Ca$h at AllMovie Ca$h on IMDb Cash at Rotten Tomatoes Ca$h at Box Office Mojo
Quentin Jerome Tarantino is an American filmmaker and actor. His films are characterized by nonlinear storylines, satirical subject matter, an aestheticization of violence, extended scenes of dialogue, ensemble casts consisting of established and lesser-known performers, references to popular culture and a wide variety of other films, soundtracks containing songs and score pieces from the 1960s to the 1980s, features of neo-noir film, his career began in the late 1980s when he wrote and directed My Best Friend's Birthday, the screenplay of which formed the basis for True Romance. In the early 1990s, he began his career as an independent filmmaker with the release of Reservoir Dogs in 1992, funded by money from the sale of his script Natural Born Killers to Oliver Stone. Empire deemed Reservoir Dogs the "Greatest Independent Film of All Time", its popularity was boosted by his second film, Pulp Fiction, a black comedy crime film, a major success both among critics and audiences. For his next effort, Tarantino paid homage to the blaxploitation films of the 1970s with Jackie Brown, an adaptation of Elmore Leonard's novel Rum Punch.
Kill Bill, a stylized "revenge flick" in the cinematic traditions of Kung fu films, Japanese martial arts, Spaghetti Westerns and Italian horror, followed six years and was released as two films: Volume 1 in 2003 and Volume 2 in 2004. Tarantino next directed Death Proof in 2007, as part of a double feature with Robert Rodriguez, under the collective title Grindhouse, his long-postponed Inglourious Basterds, which tells an alternate history of Nazi Germany, was released in 2009 to positive reviews. After that came critically acclaimed Django Unchained, a Western film set in the Antebellum South, his eighth film, The Hateful Eight, was released in its roadshow version in 70 mm film format, with opening "overture" and halfway-point intermission. His ninth film, Once Upon a Time in Hollywood, is scheduled to be released in 2019; the film, set in Los Angeles in 1969, is his first based on true events. Tarantino's films have garnered both commercial success, he has received many industry awards, including two Academy Awards, two Golden Globe Awards, two BAFTA Awards and the Palme d'Or, has been nominated for an Emmy and a Grammy.
In 2005, he was included on the annual Time 100 list of the most influential people in the world. Filmmaker and historian Peter Bogdanovich has called him "the single most influential director of his generation". In December 2015, Tarantino received a star on the Hollywood Walk of Fame for his contributions to the film industry. Tarantino was born on March 27, 1963, in Knoxville, the only child of Connie McHugh and Tony Tarantino, an actor and producer, his father is of Italian descent, his mother has Irish and Cherokee ancestry. Quentin was named for Burt Reynolds' character in the CBS series Gunsmoke. Tarantino's mother met his father during a trip to Los Angeles, where Tony was a law student and would-be entertainer, she married him soon after, to gain independence from her parents. After the divorce, Connie Tarantino left Los Angeles and moved to Knoxville, where her parents lived. In 1966, Tarantino and his mother moved back to Los Angeles. Tarantino's mother married musician Curtis Zastoupil soon after arriving in Los Angeles, the family moved to Torrance, a city in Los Angeles County's South Bay area.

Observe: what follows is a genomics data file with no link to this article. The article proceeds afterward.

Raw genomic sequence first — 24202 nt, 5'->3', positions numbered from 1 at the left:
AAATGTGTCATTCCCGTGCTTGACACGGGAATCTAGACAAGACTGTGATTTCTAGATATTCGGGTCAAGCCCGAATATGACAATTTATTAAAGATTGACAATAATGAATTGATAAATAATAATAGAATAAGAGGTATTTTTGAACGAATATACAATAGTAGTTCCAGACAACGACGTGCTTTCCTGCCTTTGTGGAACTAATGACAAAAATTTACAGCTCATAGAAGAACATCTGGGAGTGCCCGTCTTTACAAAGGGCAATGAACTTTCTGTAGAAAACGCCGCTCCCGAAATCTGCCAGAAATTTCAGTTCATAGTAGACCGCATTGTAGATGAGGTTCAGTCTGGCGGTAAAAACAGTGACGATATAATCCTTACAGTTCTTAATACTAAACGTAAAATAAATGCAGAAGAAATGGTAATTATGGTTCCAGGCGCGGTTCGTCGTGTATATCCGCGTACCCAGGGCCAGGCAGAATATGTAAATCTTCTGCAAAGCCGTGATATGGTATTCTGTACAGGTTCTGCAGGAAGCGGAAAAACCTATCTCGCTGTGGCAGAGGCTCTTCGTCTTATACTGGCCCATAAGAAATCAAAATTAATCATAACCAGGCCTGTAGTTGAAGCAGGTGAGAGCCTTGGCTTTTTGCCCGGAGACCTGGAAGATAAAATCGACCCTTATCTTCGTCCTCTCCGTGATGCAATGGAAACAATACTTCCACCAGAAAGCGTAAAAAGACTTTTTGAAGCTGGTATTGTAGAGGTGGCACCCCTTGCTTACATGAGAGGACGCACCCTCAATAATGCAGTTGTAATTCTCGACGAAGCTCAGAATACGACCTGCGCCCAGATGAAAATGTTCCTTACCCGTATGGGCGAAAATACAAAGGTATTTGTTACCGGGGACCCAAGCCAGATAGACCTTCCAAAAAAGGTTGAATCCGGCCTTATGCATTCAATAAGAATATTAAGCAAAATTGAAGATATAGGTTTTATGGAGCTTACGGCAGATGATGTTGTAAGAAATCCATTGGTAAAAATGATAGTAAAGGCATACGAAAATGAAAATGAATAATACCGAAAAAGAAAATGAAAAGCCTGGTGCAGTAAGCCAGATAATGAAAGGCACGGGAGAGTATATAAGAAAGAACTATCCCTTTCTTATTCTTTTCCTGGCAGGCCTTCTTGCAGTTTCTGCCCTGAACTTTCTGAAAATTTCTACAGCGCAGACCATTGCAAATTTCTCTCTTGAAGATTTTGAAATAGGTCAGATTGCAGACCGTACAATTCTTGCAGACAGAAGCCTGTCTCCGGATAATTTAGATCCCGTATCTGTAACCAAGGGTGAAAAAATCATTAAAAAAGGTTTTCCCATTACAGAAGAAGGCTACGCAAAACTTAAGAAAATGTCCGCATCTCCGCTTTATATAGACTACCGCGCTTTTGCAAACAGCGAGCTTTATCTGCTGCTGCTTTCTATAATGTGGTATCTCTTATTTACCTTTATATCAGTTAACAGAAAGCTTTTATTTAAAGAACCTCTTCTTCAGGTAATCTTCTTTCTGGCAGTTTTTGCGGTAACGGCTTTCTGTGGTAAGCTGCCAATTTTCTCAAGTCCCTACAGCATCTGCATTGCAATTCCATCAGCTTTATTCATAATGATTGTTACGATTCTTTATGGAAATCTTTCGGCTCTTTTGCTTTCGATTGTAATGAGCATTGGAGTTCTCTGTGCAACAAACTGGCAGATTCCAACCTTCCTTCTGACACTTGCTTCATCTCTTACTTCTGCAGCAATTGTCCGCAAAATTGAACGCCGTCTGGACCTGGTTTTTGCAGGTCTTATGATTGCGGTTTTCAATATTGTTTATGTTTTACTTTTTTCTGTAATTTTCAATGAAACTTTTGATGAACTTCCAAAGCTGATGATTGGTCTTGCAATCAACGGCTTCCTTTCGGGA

Zastoupil encouraged Tarantino's love of movies, accompanied him to numerous film screenings. Tarantino's mother allowed him to see movies with adult content, such as Carnal Knowledge and Deliverance. After his mother divorced Zastoupil in 1973, received a misdiagnosis of Hodgkin's lymphoma, Tarantino was sent to live with his grandparents in Tennessee, he remained there less than a year before returning to California. At 14 years old, Tarantino wrote one of his earliest works, a screenplay called Captain Peachfuzz and the Anchovy Bandit, based on Hal Needham's 1977 film Smokey and the Bandit starring Burt Reynolds; the summer after his 15th birthday, Tarantino was grounded by his mother for shoplifting Elmore Leonard's novel The Switch from Kmart. He was allowed to leave only to attend the Torrance Community Theater, where he participated in such plays as Two Plus Two Makes Sex and Romeo and Juliet. At about 15, Tarantino dropped out of Narbonne High School in Los Angeles, he worked as an usher at a porn theater in Torrance, called the Pussycat Theatre.
Tarantino attended acting classes at the James Best Theatre Company, where he met several of his eventual collaborators. While at James Best, Tarantino met Craig Hamann, with whom he collaborated to produce My Best Friend's Birthday. Throughout the 1980s, Tarantino worked a number of jobs, he spent time as a recruiter in the aerospace industry, for five years, he worked at Video Archives, a video store in Manhattan Beach, California. Former Buffy the Vampire Slayer actor Danny Strong described Tarantino as "such a movie buff, he had so much knowledge of films that he would try to get people to watch cool movies."After Tarantino met Lawrence Bender at a Hollywood party, Bender encouraged him to write a screenplay. His first attempted script, which he described as a "straight 70s exploitation action movie" was never published and was abandoned soon after. Tarantino co-wrote and directed his first movie, My Best Friend's Birthday, in 1987; the final reel of the film was completely destroyed in a lab fire that occurred during editing, but its screenplay formed the basis for True Romance.
In 1986, Tarantino got his first Hollywood job, working with Roger Avary as production assistants on Dolph Lundgren's exercise video, Maximum Potentia